My finishing techniques are up close and personal. The majority of my polishing work is done at the same proximity to the work piece as fabrication or stone setting. For me, the majority of my finishing is a bench technique.
For many, it seems to be a long distance event – done at arm’s length while standing in front of a large buffing machine. It is important to watch your progress as you work and to judge your next move based on the result ofyour last. I wear a head visor and a dust mask when I polish. Sometimes I set the visor aside and work under my bench scope. I take this stuff seriously.
When I was just starting out on the bench, I was on my own. I didn’t have a teacher and I didn’t know much about any aspect of bench work but achieving a good finish was important to me from the beginning. Aspiring to a good fit and finish has served me well over time. I have never held myself out as a designer or a specialist in any aspect of the field. I’ve just done what has been asked of me from the beginning and I’ve tried to do as tidy a job as I could as I tackled new techniques and procedures. As plain and unadventurous as many of my pieces have been from time to time, the fit and finish made the sale.
After more than three decades of taking my work seriously but not taking safety all that seriously, I have developed a constant wheezing in my chest from, among other things, not wearing a dust mask while polishing for most of my years and not having a vacuum system at the bench to catch the inevitable dust that will be generated. I have burned the cornea of one of my eyes by jerking a red-hot wire back while I was soldering because I wasn’t wearing safety glasses. I amputated the working end of my primary thumb while polishing a chain clasp one day when I was distracted by a co-worker. Safety matters. Safety matters to you if you want to be able to live a full and complete life. It matters if you wish to freely pursue your career. Safety matters to your family if you want to share life with them and to provide for them. Jewelry making is an industrial vocation. It’s potentially very dangerous. It may also be an art form, a form of expression, a lovely way to pass the time – but losing a body part or blowing up the neighborhood isn’t a very appealing form of expression.
Always wear a pair of glasses. Wear special safety glasses if you don’t need eyeglasses.
A “Gerson # 1775” dust and mist respirator with adjustable nose former is the minimum breathing apparatus that I d suggest. You are welcome to use more advanced respirators if you choose to. The better they are, the less dust you’re going to breathe in.
Good to great dust collectors with a hood at every polishing station will keep the air that you breathe cleaner. They will collect plenty of precious metal along with other polishing debris and they will pay for themselves over time. Busy workshops will actually make a profit on your dust collectors by virtue of the volume of precious metal that is captured for recycling. My last scrap return paid me over $300.00 per pound for the platinum rich dust from the dust collector at my workbench.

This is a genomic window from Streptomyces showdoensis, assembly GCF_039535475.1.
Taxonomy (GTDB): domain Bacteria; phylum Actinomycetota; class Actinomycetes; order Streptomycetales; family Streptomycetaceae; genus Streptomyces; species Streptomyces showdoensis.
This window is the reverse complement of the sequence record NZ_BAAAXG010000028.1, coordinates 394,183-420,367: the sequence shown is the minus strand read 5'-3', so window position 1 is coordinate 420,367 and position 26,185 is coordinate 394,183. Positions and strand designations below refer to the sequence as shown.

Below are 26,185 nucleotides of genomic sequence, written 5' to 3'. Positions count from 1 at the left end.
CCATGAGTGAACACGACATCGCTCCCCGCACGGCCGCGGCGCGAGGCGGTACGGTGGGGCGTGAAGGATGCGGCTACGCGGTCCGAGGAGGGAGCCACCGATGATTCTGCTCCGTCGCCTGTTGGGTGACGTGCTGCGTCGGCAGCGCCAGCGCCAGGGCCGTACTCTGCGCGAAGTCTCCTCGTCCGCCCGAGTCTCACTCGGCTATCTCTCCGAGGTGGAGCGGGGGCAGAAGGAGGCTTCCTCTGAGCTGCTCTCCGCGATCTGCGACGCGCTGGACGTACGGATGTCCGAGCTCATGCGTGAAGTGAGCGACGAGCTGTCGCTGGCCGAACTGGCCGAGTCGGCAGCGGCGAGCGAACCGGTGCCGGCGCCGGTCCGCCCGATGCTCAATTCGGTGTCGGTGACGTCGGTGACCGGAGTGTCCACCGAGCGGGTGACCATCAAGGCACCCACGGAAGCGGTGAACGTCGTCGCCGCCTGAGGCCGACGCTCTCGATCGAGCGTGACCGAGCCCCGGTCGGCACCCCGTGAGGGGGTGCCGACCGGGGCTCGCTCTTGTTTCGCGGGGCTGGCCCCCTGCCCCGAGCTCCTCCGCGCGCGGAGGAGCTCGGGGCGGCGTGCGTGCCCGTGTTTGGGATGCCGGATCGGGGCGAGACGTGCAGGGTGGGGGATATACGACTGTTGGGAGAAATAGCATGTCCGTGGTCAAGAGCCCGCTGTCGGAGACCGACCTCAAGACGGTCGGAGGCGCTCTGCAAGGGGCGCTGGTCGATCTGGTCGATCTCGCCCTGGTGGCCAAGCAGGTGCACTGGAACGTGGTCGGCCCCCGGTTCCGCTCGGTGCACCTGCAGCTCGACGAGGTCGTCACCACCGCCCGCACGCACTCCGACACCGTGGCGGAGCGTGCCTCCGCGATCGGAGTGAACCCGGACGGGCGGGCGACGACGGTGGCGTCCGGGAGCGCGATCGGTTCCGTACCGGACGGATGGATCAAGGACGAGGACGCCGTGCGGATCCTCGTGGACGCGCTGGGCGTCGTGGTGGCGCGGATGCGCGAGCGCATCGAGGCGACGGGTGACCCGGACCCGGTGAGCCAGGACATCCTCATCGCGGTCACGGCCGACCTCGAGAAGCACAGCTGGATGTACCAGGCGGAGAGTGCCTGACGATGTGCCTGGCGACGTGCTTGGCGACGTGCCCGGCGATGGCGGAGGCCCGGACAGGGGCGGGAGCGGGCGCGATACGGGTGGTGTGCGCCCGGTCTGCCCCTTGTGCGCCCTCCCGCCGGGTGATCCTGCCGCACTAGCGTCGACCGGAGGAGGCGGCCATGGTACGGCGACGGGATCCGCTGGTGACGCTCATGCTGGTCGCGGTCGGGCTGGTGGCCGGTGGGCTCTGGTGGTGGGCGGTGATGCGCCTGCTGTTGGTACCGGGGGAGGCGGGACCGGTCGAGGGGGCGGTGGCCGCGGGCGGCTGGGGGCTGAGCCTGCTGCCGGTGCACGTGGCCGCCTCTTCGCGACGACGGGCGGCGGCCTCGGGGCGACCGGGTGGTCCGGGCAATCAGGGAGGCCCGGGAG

It is my belief that neckties don’t belong in a workshop – but that’s just my opinion. Many folks do wear a necktie in the workshop. If you wear a tie, tuck it into your shirt between your second and third button to keep it out of harm’s way. Roll your shirtsleeves up above your elbow or button the cuffs at your wrist. Sleeves that are flapping around your forearms can get caught in rotating equipment, snagged on your bench pin or armrests and generally get in your way.
A lab coat or other washable/expendable cover up will help to protect your clothing.
Long hair needs to be tied back in a ponytail. If the tail is long, it might be a good idea to tuck the tail into the back of your shirt to prevent it from falling to your front and getting tangled up in your equipment. Long beards can also become entangled in your polishing equipment and will prevent your respirator from doing its job. Dust will be pulled into your respirator from around the edges because the matt of your beard will prevent the respirator from sealing against the flesh on your face. Get a shave if you intend to live without respiratory problems in the future.
Trim them back to normal length. Don’t wear false nails at the work bench. Your dexterity and a firm grip on your work are essential in controlling your work piece and your tools. Vanity has its place but safety and control are more important on the job.
If your work should become captured by the rotating shaft of a polishing motor of flexible shaft, back away from it for your own well being. Turn off the power to the motor as soon as possible. You may have just lost a week’s work or shattered a customer’s valuable stone but if you get clear of impending harm to yourself, you’ll have the chance to try again with your faculties intact.
A “Dead man’s” switch on a polishing motor is a great idea. If the operator steps offthe foot petal, power to the motor is cut. If the wheel captures your work and it’s the fourth ofJuly under you polishing hood, simply step away from the machine.